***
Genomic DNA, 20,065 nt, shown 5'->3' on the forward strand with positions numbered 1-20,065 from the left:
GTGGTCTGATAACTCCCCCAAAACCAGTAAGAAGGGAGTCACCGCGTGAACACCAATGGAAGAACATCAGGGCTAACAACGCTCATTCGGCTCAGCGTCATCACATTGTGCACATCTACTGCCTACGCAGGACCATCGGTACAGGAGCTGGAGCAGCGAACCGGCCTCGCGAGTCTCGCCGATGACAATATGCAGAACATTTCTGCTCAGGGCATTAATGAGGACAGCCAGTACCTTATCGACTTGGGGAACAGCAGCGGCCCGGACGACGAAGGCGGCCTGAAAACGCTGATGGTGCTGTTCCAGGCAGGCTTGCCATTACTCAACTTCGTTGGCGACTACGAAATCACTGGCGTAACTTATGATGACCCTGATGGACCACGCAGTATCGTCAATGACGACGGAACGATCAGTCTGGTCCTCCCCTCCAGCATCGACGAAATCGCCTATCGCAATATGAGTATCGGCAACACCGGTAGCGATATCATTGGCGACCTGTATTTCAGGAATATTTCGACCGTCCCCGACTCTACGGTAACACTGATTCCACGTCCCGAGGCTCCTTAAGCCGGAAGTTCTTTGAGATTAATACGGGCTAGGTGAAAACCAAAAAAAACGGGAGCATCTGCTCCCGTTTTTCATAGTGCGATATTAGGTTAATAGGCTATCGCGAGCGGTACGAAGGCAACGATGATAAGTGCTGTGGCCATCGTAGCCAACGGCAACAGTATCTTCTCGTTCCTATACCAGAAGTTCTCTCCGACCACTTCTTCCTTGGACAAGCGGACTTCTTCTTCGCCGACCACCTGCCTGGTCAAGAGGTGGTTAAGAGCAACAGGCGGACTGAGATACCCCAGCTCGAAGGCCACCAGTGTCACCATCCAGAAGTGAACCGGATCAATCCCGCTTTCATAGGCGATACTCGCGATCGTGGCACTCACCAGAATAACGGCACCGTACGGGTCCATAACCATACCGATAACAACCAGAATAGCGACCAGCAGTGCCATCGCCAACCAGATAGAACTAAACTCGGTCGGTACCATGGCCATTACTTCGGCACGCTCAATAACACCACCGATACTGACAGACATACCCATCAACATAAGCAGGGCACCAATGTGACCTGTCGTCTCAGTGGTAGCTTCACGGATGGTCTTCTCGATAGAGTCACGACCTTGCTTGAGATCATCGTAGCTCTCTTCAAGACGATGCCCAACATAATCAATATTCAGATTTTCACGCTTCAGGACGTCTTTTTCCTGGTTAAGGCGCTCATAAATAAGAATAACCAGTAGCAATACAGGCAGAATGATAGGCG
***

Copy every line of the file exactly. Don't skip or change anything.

Genomic DNA, 20,065 nt, shown 5'->3' on the forward strand with positions numbered 1-20,065 from the left:
GTGGTCTGATAACTCCCCCAAAACCAGTAAGAAGGGAGTCACCGCGTGAACACCAATGGAAGAACATCAGGGCTAACAACGCTCATTCGGCTCAGCGTCATCACATTGTGCACATCTACTGCCTACGCAGGACCATCGGTACAGGAGCTGGAGCAGCGAACCGGCCTCGCGAGTCTCGCCGATGACAATATGCAGAACATTTCTGCTCAGGGCATTAATGAGGACAGCCAGTACCTTATCGACTTGGGGAACAGCAGCGGCCCGGACGACGAAGGCGGCCTGAAAACGCTGATGGTGCTGTTCCAGGCAGGCTTGCCATTACTCAACTTCGTTGGCGACTACGAAATCACTGGCGTAACTTATGATGACCCTGATGGACCACGCAGTATCGTCAATGACGACGGAACGATCAGTCTGGTCCTCCCCTCCAGCATCGACGAAATCGCCTATCGCAATATGAGTATCGGCAACACCGGTAGCGATATCATTGGCGACCTGTATTTCAGGAATATTTCGACCGTCCCCGACTCTACGGTAACACTGATTCCACGTCCCGAGGCTCCTTAAGCCGGAAGTTCTTTGAGATTAATACGGGCTAGGTGAAAACCAAAAAAAACGGGAGCATCTGCTCCCGTTTTTCATAGTGCGATATTAGGTTAATAGGCTATCGCGAGCGGTACGAAGGCAACGATGATAAGTGCTGTGGCCATCGTAGCCAACGGCAACAGTATCTTCTCGTTCCTATACCAGAAGTTCTCTCCGACCACTTCTTCCTTGGACAAGCGGACTTCTTCTTCGCCGACCACCTGCCTGGTCAAGAGGTGGTTAAGAGCAACAGGCGGACTGAGATACCCCAGCTCGAAGGCCACCAGTGTCACCATCCAGAAGTGAACCGGATCAATCCCGCTTTCATAGGCGATACTCGCGATCGTGGCACTCACCAGAATAACGGCACCGTACGGGTCCATAACCATACCGATAACAACCAGAATAGCGACCAGCAGTGCCATCGCCAACCAGATAGAACTAAACTCGGTCGGTACCATGGCCATTACTTCGGCACGCTCAATAACACCACCGATACTGACAGACATACCCATCAACATAAGCAGGGCACCAATGTGACCTGTCGTCTCAGTGGTAGCTTCACGGATGGTCTTCTCGATAGAGTCACGACCTTGCTTGAGATCATCGTAGCTCTCTTCAAGACGATGCCCAACATAATCAATATTCAGATTTTCACGCTTCAGGACGTCTTTTTCCTGGTTAAGGCGCTCATAAATAAGAATAACCAGTAGCAATACAGGCAGAATGATAGGCG